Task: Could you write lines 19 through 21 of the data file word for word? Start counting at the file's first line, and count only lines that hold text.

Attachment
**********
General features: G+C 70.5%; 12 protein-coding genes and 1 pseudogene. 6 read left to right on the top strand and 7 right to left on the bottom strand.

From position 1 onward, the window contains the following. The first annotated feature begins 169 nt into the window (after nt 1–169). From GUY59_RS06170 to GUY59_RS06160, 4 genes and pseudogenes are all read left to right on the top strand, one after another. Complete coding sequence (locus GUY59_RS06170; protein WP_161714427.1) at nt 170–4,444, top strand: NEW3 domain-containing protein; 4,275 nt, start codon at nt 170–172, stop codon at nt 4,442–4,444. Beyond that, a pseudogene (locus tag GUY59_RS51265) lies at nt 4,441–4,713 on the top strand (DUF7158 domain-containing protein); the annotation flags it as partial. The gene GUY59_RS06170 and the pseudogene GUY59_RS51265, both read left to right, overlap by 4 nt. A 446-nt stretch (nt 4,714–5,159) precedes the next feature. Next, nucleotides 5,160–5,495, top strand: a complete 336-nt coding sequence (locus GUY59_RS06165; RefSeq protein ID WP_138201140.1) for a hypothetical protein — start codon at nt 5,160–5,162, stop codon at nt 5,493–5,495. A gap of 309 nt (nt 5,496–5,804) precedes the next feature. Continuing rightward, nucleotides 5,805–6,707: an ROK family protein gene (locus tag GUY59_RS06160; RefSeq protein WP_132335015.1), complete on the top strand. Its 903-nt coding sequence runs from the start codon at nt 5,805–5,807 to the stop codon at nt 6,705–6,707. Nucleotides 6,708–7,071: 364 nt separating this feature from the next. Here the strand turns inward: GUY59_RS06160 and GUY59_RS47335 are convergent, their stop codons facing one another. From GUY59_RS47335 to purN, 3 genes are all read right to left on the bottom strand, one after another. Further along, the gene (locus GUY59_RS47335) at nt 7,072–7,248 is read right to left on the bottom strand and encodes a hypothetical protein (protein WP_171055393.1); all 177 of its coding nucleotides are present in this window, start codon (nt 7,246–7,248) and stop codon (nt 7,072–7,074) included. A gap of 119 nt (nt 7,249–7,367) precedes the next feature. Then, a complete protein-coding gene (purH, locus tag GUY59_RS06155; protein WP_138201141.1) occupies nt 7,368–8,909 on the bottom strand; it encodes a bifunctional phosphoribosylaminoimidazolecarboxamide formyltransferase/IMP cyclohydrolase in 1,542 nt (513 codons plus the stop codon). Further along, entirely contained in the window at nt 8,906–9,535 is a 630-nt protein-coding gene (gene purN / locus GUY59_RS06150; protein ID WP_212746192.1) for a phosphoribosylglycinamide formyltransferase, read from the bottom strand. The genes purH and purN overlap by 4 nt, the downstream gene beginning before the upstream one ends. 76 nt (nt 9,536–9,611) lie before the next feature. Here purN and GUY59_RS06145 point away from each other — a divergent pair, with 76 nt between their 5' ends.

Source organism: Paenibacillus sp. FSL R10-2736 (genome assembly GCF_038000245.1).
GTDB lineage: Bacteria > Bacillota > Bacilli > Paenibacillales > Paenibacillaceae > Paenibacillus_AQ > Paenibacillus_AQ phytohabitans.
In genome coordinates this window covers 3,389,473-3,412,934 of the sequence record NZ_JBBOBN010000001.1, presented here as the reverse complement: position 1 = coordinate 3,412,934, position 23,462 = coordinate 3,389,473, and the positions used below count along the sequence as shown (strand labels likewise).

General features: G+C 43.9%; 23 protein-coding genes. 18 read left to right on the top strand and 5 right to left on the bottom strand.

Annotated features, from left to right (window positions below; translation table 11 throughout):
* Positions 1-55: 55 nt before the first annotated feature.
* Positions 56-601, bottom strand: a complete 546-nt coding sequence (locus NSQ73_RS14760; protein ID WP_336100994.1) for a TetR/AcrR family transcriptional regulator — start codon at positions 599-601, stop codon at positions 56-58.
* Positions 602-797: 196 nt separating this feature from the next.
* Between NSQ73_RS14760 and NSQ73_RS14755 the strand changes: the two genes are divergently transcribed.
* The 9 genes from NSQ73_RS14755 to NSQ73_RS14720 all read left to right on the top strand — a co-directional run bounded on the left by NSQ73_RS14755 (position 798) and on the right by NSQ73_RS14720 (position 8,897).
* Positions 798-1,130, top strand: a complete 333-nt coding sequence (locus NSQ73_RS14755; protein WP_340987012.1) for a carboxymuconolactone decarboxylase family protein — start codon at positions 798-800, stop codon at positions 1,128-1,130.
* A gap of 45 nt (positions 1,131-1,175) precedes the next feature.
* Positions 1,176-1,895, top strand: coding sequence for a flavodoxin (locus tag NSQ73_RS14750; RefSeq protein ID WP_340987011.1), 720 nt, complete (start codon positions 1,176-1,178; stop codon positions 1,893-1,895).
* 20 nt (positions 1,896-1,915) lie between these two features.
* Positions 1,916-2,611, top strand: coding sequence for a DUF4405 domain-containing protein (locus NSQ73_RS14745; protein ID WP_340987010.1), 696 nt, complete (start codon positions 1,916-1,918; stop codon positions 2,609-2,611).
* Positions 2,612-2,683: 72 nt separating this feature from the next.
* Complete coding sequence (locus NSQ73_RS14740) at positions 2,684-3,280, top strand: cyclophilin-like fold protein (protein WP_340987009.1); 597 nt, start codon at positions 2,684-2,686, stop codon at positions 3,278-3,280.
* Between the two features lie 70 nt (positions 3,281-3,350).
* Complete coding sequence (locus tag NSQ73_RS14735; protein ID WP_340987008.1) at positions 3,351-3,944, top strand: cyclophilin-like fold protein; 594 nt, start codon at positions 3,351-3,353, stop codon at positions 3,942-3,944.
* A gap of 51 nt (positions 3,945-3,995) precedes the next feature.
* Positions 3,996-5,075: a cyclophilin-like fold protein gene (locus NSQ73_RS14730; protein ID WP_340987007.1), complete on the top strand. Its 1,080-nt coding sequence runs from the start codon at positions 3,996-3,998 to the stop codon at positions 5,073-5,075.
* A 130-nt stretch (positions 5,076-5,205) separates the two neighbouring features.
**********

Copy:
* Complete coding sequence (locus NSQ73_RS14740) at positions 2,684-3,280, top strand: cyclophilin-like fold protein (protein WP_340987009.1); 597 nt, start codon at positions 2,684-2,686, stop codon at positions 3,278-3,280.
* Between the two features lie 70 nt (positions 3,281-3,350).
* Complete coding sequence (locus tag NSQ73_RS14735; protein ID WP_340987008.1) at positions 3,351-3,944, top strand: cyclophilin-like fold protein; 594 nt, start codon at positions 3,351-3,353, stop codon at positions 3,942-3,944.